“I tell him "Sir, I die the thirty time. This is my six time, I don't have any more energy."”

  • Date and time: October 26, 2021 01:00
  • Location: 42 km from Bihac, near Kalati village
  • Coordinates: 44.737121, 15.911893
  • Pushback from: Croatia
  • Pushback to: Bosnia
  • Demographics: 27 person(s), age: 15-27 , from: Afghanistan, Pakistan, Kurdistan
  • Minors involved? Yes
  • Violence used: beating (with batons/hands/other), kicking, insulting, threatening with guns, gunshots, dog attacks, destruction of personal belongings, theft of personal belongings, reckless driving
  • Police involved: 6 police vans, 14 officers in blue uniforms
  • Taken to a police station?: yes
  • Treatment at police station or other place of detention: detention
  • Was the intention to ask for asylum expressed?: Yes
  • Reported by: No Name Kitchen

Original Report

On the 23rd of October, twelve people left Bihać and started walking in the mountains. Five of them were from Afghanistan, while seven were from Pakistan, all aged from 17-27. After two days of walking in the forest or as they call it “jungle,” three policemen in blue uniforms apprehended the group. It was around 7 p.m., and the respondent affirms they were near road number D1 in Croatia.

In order to stop the group, the police ran after them and threatened them with their guns. Afterward, they started beating them mainly with kicks. The respondent reports that one policeman (“the boss”) broke a branch from a tree and then used it against a guy from the group, causing severe injuries near his ear (as the picture demonstrates). Moreover, the officers broke (or seriously injured, the diagnosis is not available) another guy’s shoulder.

“‘How many people in the group?’ All people silent. Then they told ‘who speak English?’ I told him  ‘yes sir I speak English’, he told me ‘stand up!’, he told him ‘how many people are you?’ I told him ‘only twelve people’. We are all punished then, only me not punished. All punished.”

Afterward, the police stole the people’s belongings: tobacco, cigarettes, mobiles, power banks, promising to give them back once at the border.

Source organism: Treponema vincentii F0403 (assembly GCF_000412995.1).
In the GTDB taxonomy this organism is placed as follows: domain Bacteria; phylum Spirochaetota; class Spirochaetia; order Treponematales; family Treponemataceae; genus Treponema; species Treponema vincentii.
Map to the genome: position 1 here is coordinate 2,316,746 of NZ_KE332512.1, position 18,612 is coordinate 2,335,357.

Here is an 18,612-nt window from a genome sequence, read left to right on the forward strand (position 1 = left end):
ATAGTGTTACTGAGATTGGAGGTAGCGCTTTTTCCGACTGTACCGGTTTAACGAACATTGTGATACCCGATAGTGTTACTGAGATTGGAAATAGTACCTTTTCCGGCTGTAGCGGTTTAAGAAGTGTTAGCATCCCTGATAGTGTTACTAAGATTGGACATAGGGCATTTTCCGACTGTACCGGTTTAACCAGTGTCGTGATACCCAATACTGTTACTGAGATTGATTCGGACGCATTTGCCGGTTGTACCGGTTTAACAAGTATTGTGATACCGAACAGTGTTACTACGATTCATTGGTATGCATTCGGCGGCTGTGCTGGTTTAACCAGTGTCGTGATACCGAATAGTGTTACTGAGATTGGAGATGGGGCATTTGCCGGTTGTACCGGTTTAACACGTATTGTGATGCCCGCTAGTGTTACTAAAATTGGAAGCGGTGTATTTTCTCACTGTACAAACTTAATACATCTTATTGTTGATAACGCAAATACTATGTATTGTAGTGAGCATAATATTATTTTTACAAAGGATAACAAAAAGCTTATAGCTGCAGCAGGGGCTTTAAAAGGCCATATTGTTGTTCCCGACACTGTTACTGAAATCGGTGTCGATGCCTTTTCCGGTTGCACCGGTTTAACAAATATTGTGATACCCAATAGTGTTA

“He told me  ‘this is your stuff, we again give you to the border’, but we not given.”

The officers then forced the people to enter a small van and drove them to a police station. In the vehicle, there was “no light, no windows, no air.” And reportedly the officers were driving recklessly. The group waited for one hour in the police station, but no personal details or pictures were taken. However, the respondent affirms that three photos were taken in the forest after the apprehension. Also, he claims that he had no idea of the reason for the detention. Everyone was silent; everyone was scared to talk.

After one hour or so, two other police officers in blue colors (same uniforms as the ones who caught the group in the jungle) drove the group at the border in a similar van as before. The respondent could not tell how long they traveled since they were deprived of all their belongings including phones and watches. 

When the group arrived at the border, two officers wearing face masks and gloves were already there, next to a container. There was also one dog. The officers rechecked the group and took their money, sleeping bags, and others belonging to some of them.

Suddenly, the officers released the dog, and the people started running in the direction of Bosnia, into the jungle. At that point, it was around one in the night, and the group could not see anything. They had to run to cross the border, threatened by the presence of the dog.